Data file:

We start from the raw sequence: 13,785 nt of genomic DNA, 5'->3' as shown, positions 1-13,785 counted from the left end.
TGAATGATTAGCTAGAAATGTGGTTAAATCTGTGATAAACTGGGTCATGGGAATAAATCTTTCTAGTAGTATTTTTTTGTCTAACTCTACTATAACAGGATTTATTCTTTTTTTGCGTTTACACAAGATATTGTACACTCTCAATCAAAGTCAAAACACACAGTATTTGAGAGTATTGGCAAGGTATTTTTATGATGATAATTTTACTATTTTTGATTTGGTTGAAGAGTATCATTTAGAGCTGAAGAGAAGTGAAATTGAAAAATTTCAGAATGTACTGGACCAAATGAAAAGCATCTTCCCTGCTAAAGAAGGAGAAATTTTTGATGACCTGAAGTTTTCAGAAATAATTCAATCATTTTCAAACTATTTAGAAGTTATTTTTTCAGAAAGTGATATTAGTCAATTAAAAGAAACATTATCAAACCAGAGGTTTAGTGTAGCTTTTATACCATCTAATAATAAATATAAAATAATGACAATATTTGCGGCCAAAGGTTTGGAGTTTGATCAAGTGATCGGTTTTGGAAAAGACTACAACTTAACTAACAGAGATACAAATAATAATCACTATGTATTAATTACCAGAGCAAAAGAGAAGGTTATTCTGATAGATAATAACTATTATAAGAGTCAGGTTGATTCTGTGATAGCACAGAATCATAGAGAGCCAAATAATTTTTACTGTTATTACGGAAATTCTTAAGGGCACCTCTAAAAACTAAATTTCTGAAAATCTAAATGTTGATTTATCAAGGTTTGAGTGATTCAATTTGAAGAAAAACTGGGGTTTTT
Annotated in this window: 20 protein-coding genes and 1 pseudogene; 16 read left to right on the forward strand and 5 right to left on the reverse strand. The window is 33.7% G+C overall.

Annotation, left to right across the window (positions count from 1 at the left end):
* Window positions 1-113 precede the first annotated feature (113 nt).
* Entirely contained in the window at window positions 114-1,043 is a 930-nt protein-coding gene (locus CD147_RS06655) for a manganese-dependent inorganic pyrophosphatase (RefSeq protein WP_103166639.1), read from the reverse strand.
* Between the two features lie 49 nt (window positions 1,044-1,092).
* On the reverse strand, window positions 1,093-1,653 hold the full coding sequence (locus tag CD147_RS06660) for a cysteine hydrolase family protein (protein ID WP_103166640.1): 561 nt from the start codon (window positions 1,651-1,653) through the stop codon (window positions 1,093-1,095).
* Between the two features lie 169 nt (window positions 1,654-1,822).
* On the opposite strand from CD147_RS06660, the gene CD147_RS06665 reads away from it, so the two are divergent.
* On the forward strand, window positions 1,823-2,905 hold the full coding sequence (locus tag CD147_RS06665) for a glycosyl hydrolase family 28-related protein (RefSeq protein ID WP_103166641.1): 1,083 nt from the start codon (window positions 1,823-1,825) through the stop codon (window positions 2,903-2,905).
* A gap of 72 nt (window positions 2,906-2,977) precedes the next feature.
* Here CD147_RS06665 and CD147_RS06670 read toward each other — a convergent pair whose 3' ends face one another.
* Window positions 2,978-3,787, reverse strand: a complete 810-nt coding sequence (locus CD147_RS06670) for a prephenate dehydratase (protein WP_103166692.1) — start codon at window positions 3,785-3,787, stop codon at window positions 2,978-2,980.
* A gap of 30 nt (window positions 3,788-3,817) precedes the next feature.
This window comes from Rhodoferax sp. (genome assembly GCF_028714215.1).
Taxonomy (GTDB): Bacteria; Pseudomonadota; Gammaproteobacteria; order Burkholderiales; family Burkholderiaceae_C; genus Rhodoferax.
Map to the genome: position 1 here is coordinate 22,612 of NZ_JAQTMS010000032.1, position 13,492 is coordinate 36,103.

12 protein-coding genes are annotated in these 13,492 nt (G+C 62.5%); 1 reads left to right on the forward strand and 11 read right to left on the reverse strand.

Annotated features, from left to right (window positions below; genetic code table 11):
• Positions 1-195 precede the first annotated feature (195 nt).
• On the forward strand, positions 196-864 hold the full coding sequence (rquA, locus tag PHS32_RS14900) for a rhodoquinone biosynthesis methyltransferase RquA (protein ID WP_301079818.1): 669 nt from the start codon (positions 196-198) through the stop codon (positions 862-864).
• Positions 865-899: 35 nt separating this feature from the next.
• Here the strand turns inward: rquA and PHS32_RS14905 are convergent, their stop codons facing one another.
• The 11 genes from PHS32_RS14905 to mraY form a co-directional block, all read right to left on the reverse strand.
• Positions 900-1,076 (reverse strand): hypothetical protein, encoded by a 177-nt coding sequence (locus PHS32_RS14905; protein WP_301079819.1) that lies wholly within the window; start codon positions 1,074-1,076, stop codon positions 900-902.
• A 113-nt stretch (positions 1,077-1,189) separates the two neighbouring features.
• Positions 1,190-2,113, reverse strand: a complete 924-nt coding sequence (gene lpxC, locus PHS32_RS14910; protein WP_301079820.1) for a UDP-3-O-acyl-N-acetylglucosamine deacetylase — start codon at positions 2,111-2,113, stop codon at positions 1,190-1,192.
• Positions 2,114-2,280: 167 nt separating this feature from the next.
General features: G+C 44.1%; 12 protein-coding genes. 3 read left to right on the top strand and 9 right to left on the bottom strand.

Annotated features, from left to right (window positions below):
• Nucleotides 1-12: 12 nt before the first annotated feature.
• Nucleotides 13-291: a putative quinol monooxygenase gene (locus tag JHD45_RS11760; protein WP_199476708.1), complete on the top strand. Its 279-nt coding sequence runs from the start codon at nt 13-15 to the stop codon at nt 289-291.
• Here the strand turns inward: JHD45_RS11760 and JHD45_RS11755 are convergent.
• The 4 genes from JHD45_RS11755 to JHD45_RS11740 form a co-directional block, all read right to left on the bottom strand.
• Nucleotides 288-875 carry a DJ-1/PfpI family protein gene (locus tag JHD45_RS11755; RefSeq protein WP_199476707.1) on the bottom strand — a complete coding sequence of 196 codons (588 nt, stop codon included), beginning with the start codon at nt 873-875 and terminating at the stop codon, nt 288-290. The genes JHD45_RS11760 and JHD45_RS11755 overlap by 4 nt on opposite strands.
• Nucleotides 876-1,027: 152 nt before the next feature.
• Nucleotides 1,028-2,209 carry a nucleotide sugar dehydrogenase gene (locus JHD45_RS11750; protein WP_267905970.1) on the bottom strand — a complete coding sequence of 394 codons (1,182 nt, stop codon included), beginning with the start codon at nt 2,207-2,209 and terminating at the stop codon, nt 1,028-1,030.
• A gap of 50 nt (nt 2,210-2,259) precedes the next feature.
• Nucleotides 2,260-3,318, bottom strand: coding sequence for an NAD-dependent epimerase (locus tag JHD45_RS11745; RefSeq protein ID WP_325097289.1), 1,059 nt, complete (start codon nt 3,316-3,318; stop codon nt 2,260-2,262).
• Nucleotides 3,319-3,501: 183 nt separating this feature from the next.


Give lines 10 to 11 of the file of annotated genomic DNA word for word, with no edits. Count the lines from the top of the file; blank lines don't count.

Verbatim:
* On the opposite strand from CD147_RS06660, the gene CD147_RS06665 reads away from it, so the two are divergent.
* On the forward strand, window positions 1,823-2,905 hold the full coding sequence (locus tag CD147_RS06665) for a glycosyl hydrolase family 28-related protein (RefSeq protein ID WP_103166641.1): 1,083 nt from the start codon (window positions 1,823-1,825) through the stop codon (window positions 2,903-2,905).